NME Radar: Breakout

Gracie Abrams: LA singer-songwriter baring her soul to the internet

The 21-year-old providing catharsis to fans all over the globe – despite never having played an IRL gig

Each week in Breakout, we talk to the emerging stars blowing up right now – whether it be a huge viral moment, killer new track or an eye-popping video – these are the rising artists certain to dominate the near future

Gracie Abrams is a child of the internet, but she’s having a ‘mare when it comes to technology. “I’m soooo sorry!” she wails over a Zoom connection. “This horrible thing happened where I dropped my computer, and now there’s just this big shatter mark over the camera.”

Said shatter mark is quite impressive: a huge red diagonal slash that strikes across the screen, softening at the edges as it meets translucent white. It’s almost too perfect a metaphor for the music Abrams makes: painfully honest tales of heartbreak draped in delicate melodies that carry much more intrigue than the usual run-of-the-mill singer-songwriter. Building upon years of sharing song snippets to Instagram, ‘Minor’ is her first recorded project and pulls together everything she has learnt in her 21 years.

“I wrote the title track when I was 17. I didn’t really necessarily know what its place would be, but it’s obviously ended up having a pretty prominent one,” Abrams explains. “It was the first one I wrote as an adult-minded person, where I felt like I had something that really felt like ‘me’. The rest of the music honestly kind of came together over the course of one week, which was unintentional but the best week ever.”

As the final song on the EP, ‘Minor’ may be four years old but it works pretty well during a pandemic, sharing the frustrations of being stuck in the family home unable to come and go as you please. “I would drive all night to get to you / But my curfew is early and dad’s at the door,” she near-whispers, capturing the strange period of late teen angst that had us all floating somewhere between know-it-all autonomy and tentative fear, not quite knowing if we were really ready for the big wide world.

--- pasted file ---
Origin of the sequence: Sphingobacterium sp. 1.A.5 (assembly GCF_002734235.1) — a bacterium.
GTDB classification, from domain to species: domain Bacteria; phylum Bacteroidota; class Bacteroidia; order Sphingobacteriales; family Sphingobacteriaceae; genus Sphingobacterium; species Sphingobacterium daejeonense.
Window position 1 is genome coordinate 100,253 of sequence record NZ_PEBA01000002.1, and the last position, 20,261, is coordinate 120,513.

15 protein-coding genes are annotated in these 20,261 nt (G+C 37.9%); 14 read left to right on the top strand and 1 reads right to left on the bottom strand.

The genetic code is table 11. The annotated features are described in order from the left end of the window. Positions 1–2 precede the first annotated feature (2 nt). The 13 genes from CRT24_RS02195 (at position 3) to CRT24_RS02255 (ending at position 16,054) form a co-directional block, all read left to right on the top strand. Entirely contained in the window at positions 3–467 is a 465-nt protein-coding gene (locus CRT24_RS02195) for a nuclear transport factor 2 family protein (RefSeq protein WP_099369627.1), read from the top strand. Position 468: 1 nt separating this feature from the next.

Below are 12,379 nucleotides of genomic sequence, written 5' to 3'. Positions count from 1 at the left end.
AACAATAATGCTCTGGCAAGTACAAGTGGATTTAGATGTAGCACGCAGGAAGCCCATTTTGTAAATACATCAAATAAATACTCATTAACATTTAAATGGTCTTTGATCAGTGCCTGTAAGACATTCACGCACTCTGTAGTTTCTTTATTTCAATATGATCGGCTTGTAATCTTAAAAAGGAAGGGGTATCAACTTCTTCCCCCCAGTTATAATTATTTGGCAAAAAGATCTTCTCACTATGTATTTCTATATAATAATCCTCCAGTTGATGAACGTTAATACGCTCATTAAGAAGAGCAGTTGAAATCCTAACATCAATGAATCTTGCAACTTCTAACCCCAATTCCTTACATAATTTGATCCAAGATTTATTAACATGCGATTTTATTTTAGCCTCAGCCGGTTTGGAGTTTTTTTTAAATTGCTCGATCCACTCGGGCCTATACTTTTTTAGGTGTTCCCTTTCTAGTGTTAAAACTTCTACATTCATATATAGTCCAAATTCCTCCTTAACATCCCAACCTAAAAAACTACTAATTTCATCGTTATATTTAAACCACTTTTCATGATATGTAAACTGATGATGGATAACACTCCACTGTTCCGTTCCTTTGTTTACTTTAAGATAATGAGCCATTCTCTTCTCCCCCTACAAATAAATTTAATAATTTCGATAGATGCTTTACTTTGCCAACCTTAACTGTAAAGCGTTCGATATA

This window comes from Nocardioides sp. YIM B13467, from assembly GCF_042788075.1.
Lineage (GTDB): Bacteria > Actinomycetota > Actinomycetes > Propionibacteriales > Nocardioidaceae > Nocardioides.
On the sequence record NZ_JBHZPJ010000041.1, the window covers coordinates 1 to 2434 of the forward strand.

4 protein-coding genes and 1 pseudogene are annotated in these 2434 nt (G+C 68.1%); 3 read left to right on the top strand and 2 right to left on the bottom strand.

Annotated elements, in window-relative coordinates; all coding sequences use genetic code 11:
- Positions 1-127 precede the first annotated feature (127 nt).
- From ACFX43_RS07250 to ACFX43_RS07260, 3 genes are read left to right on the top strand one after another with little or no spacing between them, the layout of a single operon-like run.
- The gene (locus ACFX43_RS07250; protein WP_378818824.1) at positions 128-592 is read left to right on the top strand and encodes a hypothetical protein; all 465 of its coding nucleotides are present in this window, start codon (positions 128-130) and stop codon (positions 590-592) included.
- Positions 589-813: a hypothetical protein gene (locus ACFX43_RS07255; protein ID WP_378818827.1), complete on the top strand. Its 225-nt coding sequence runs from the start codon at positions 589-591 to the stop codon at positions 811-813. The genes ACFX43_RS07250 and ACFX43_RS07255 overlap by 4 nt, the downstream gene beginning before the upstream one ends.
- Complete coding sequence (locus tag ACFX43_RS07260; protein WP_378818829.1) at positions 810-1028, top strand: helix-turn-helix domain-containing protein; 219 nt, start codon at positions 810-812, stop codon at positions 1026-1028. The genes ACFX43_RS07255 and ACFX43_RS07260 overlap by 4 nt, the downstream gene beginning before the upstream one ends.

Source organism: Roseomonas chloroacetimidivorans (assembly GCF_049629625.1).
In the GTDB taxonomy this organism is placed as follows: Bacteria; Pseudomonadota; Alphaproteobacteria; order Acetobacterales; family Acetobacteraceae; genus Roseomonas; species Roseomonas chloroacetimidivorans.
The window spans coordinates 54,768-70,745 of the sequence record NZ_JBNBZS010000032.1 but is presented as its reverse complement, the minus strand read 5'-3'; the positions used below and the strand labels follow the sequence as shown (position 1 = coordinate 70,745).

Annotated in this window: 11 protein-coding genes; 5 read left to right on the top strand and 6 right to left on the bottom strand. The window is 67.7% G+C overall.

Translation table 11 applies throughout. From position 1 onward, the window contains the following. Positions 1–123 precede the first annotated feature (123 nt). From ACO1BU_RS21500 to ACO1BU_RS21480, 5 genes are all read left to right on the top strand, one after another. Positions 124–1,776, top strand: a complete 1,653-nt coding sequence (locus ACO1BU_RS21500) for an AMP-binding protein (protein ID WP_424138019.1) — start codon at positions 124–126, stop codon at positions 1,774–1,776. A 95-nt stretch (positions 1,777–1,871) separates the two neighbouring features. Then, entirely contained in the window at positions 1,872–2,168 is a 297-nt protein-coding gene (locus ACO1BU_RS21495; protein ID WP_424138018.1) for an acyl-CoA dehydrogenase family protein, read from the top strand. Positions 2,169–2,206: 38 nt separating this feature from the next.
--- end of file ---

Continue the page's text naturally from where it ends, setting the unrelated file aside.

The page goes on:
Abrams would likely be right to inform her paramour of her father’s wrath. After all, director JJ Abrams — whose work includes Star Wars, Lost, Cloverfield and so much more — could pull a few strings to summon up The Force on a disliked romance. To linger too long on Abrams’ esteemed film director father would be to do a disservice to her talents, but she’s quick to acknowledge her privileges and the sanctity of LA.

“I’m very, very lucky to have really close relationships with everyone in my family,” she says. “I feel like I’ve always known, but I’ve really realised on a deep level this year just how grounding they are for me. I’d spent a year in New York and being back in my bedroom again, where I wrote all of my music before I went away and kind of discovered myself… it kind of felt stagnant all of a sudden. Frankly, it was quite uncomfortable for a little while. I thought being back with my parents was gonna feel like the weirdest bit, but actually it’s just been really interesting to see how my creative process has altered based on the space I’m in.”

Although the majority of ‘Minor’ was completed before lockdown, its sentiments feel particularly poignant in the age of social distancing. At Abrams’ own admission, these aren’t lyrical themes that are reinventing the wheel — love, life, friendships under strain — but they are dealt with a certain deftness, recalling the wisdom of Lorde or the darker, more thrilling moments of Selena Gomez’s back catalogue. The lo-fi house party thump of ‘21’ is a highlight, but so is ‘Long Sleeves’, a quiet ballad that she describes as “closure” (“I can’t love you / Even if I want to / Got a lot to work through / You don’t know where I’ve been”).